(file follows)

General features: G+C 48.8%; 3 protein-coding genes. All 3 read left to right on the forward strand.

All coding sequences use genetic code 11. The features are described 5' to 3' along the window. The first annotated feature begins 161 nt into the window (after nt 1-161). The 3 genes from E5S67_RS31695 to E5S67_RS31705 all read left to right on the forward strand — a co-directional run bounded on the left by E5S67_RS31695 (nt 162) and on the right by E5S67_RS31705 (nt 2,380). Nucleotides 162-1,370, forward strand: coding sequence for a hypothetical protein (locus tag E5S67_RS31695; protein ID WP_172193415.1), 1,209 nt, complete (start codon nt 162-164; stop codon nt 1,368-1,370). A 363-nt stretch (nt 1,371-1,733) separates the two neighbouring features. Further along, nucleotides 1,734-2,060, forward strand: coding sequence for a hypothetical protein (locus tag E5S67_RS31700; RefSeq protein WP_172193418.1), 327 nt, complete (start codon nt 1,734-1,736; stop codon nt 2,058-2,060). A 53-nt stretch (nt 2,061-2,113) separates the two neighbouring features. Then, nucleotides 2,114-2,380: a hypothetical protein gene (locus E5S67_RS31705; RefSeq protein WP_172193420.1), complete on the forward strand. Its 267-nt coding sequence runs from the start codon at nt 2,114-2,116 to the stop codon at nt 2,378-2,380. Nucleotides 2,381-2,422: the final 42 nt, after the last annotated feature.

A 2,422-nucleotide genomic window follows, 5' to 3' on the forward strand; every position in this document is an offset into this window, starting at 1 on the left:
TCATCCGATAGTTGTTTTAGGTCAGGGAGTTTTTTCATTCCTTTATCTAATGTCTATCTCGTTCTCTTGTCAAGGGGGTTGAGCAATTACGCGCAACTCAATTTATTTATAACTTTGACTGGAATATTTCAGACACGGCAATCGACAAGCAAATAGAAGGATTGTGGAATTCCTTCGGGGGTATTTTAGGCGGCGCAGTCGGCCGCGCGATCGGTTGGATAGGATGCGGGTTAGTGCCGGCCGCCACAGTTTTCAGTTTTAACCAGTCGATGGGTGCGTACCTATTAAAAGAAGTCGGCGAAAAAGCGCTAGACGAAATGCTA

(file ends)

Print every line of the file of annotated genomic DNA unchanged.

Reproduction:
General features: G+C 48.8%; 3 protein-coding genes. All 3 read left to right on the forward strand.

All coding sequences use genetic code 11. The features are described 5' to 3' along the window. The first annotated feature begins 161 nt into the window (after nt 1-161). The 3 genes from E5S67_RS31695 to E5S67_RS31705 all read left to right on the forward strand — a co-directional run bounded on the left by E5S67_RS31695 (nt 162) and on the right by E5S67_RS31705 (nt 2,380). Nucleotides 162-1,370, forward strand: coding sequence for a hypothetical protein (locus tag E5S67_RS31695; protein ID WP_172193415.1), 1,209 nt, complete (start codon nt 162-164; stop codon nt 1,368-1,370). A 363-nt stretch (nt 1,371-1,733) separates the two neighbouring features. Further along, nucleotides 1,734-2,060, forward strand: coding sequence for a hypothetical protein (locus tag E5S67_RS31700; RefSeq protein WP_172193418.1), 327 nt, complete (start codon nt 1,734-1,736; stop codon nt 2,058-2,060). A 53-nt stretch (nt 2,061-2,113) separates the two neighbouring features. Then, nucleotides 2,114-2,380: a hypothetical protein gene (locus E5S67_RS31705; RefSeq protein WP_172193420.1), complete on the forward strand. Its 267-nt coding sequence runs from the start codon at nt 2,114-2,116 to the stop codon at nt 2,378-2,380. Nucleotides 2,381-2,422: the final 42 nt, after the last annotated feature.

A 2,422-nucleotide genomic window follows, 5' to 3' on the forward strand; every position in this document is an offset into this window, starting at 1 on the left:
TCATCCGATAGTTGTTTTAGGTCAGGGAGTTTTTTCATTCCTTTATCTAATGTCTATCTCGTTCTCTTGTCAAGGGGGTTGAGCAATTACGCGCAACTCAATTTATTTATAACTTTGACTGGAATATTTCAGACACGGCAATCGACAAGCAAATAGAAGGATTGTGGAATTCCTTCGGGGGTATTTTAGGCGGCGCAGTCGGCCGCGCGATCGGTTGGATAGGATGCGGGTTAGTGCCGGCCGCCACAGTTTTCAGTTTTAACCAGTCGATGGGTGCGTACCTATTAAAAGAAGTCGGCGAAAAAGCGCTAGACGAAATGCTA